Discover what semolina and perennial grain kernza are, how they’re made, and the health benefits of using both in pasta with Patagonia Provisions.
Your Italian grandmother will tell you that the conventional pasta available on store shelves is a slippery, pale imitation of the pasta she remembers from the old country. She’s not wrong. (She never is.) Spaghetti, penne, fusilli and more haven’t been the same since factories began using Teflon dies to cut and shape their pasta more quickly. In our quest to produce a delicious pasta that showcases our Kernza® perennial grain, we’ve returned to tradition and rely exclusively on bronze dies.
What is bronze-cut pasta?
Bronze-cut pasta, also called bronze-die pasta, is extruded through dies—perforated metal plates that cut and shape the pasta—that are made of bronze. These bronze dies produce a finished noodle with a rough, porous texture. Bronze-cut pasta absorbs sauce effectively, improving the mouthfeel and flavor of pasta dishes.
How is bronze-cut pasta made?
Pasta secca (dried pasta) begins as a dough made from flour and water. This mixture enters an extruder, a machine that forces the dough through a die, a metal plate used to impart a particular shape like linguini or farfalle. The die also determines the texture of the finished noodle.
How does bronze-cut pasta compare to regular pasta?
Nearly all pasta on grocery-store shelves
has been made with Teflon dies, which allow quicker production. These industrial dies create pastas with a slick surface that’s nearly impenetrable to sauce or seasoned oils.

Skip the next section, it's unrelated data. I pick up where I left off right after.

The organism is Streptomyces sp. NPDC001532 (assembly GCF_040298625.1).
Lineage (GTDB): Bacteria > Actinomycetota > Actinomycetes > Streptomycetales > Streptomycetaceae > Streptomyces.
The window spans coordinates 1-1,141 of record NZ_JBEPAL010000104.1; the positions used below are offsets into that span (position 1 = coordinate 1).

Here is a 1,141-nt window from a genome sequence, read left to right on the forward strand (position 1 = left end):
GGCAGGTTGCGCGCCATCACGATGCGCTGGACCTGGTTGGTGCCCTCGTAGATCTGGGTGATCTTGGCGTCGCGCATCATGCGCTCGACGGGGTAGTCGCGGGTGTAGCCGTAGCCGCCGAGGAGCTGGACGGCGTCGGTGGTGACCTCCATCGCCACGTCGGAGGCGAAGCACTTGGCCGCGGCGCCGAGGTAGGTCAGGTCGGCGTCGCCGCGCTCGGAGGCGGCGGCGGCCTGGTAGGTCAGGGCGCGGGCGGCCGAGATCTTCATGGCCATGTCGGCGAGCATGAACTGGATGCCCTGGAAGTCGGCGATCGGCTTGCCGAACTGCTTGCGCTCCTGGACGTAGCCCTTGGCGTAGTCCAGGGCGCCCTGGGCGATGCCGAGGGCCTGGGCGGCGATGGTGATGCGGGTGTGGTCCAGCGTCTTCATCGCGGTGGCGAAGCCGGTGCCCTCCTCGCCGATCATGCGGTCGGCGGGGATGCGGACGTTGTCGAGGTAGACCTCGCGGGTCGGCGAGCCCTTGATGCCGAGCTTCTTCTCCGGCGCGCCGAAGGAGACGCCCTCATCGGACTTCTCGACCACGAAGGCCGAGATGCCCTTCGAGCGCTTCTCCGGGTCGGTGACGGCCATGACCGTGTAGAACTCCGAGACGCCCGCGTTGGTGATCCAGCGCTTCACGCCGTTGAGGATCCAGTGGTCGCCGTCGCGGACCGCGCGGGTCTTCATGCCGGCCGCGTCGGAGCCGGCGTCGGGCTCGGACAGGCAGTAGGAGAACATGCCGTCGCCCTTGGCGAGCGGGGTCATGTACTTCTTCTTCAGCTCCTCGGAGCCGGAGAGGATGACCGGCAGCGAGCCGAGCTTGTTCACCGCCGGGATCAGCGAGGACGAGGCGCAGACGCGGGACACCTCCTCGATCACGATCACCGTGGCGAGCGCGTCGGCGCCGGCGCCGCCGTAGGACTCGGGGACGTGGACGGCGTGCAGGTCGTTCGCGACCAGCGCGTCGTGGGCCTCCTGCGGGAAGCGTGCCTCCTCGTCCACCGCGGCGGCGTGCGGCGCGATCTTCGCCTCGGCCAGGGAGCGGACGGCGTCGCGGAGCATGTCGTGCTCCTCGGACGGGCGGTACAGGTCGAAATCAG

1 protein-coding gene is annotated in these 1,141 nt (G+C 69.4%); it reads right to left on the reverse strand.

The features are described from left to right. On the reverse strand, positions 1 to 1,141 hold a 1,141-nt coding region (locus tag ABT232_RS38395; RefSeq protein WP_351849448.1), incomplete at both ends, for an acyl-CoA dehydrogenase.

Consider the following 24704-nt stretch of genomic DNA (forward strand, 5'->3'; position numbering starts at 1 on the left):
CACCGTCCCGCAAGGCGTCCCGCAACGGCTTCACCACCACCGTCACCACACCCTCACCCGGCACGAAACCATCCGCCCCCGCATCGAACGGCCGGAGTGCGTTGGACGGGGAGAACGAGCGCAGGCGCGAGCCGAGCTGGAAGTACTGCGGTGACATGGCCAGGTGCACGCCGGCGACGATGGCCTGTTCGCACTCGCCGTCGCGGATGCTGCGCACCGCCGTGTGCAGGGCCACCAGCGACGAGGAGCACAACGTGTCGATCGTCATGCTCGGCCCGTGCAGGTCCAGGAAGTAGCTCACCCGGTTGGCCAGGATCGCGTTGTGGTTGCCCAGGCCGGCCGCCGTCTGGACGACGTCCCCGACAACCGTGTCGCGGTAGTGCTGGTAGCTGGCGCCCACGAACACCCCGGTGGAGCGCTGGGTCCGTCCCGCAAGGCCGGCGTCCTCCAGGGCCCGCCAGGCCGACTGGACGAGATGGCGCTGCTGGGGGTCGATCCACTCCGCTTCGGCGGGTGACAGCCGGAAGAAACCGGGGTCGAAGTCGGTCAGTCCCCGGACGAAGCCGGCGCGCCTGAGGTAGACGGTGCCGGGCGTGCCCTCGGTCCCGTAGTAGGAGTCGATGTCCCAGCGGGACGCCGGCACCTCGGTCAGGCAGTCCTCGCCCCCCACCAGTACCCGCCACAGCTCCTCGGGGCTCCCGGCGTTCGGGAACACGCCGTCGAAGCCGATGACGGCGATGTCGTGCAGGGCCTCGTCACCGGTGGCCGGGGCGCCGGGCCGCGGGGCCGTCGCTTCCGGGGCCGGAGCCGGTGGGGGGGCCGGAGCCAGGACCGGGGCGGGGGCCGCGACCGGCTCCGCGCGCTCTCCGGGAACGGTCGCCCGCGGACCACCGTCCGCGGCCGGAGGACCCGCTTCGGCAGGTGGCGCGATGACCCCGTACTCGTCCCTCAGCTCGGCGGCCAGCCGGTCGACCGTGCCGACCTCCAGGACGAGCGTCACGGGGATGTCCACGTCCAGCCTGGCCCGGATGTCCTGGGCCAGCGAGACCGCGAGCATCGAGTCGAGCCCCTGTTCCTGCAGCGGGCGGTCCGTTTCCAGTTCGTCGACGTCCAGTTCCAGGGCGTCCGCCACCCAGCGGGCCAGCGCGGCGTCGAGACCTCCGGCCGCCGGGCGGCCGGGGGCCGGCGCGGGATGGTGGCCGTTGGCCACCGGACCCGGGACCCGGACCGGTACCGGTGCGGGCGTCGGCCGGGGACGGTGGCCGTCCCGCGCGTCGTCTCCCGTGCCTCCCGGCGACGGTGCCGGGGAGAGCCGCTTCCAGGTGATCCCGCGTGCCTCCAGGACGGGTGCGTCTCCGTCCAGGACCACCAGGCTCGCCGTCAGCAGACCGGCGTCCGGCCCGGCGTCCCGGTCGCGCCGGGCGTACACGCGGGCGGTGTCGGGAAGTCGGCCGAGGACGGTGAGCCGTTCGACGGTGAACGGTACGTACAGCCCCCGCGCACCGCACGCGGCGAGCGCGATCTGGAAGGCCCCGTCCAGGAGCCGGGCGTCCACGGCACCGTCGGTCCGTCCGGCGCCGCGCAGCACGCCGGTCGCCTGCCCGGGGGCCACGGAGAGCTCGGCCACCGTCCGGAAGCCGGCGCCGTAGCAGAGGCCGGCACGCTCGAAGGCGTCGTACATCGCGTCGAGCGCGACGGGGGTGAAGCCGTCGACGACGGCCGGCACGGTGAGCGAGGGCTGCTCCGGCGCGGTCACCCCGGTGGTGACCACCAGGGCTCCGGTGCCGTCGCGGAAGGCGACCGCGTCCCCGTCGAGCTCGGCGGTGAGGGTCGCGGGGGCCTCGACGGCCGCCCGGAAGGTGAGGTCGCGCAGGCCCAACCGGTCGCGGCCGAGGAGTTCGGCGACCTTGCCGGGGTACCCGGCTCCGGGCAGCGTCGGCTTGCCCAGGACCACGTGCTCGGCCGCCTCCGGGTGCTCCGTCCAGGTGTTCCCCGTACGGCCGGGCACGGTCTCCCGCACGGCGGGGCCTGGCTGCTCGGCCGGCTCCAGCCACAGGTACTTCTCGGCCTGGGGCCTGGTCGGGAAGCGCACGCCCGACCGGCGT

The same dough passing through bronze dies emerges with tiny abrasions on each strand of fettucine or coil of fusilli. These abrasions allow sauce and seasoned oils to cling and saturate each forkful with rich flavor.
Where can I find bronze-cut pasta?
Bronze-cut pastas are available at many grocery stores. Look for the phrase “bronze die-cut” on the package. Our Organic Kernza® Fusilli, made from organic durum semolina and Kernza flours, is a bronze die– cut pasta with a texture worthy of Nonna’s Sunday sauce.
Other Stories You Might Like
Incorporate gut health foods into your diet with these 12 tips for improving your microbiome.
Author of The Climate Diet
Close the Loop with a Compost Pile
In the Northern Great Plains, all the seasons have their attractions, but there are possibilities for misery too.
A healthy pasture on the Northern Great Plains is home to 2,095 species of amphibians, reptiles, mammals, butterflies, birds, grasses, sedges, and wildflowers. Bison graze here.
A bold plan to kick net-pen salmon farms out for good.
On the Galician coast, a pioneering company adapts centuries-old traditions to a modern age.
A years-long quest to find the right chile
The hidden connections between the health of soil, plants and our gut.
Chef Dan Barber, cofounder of Row 7 Seed Company, talks to top seed breeders about the keys to plant flavor and nutrition— and why regionalized vegetables should be the way of t...
We have a packaging problem. Here’s what we’re doing about it.
You are what you eat. It’s a simple lesson most of us learned as children. And yet look where we are today.
A story of community, soil, health and hope
Bren Smith's article talks about the power of restorative ocean farming and delicious food grown for both people and the planet.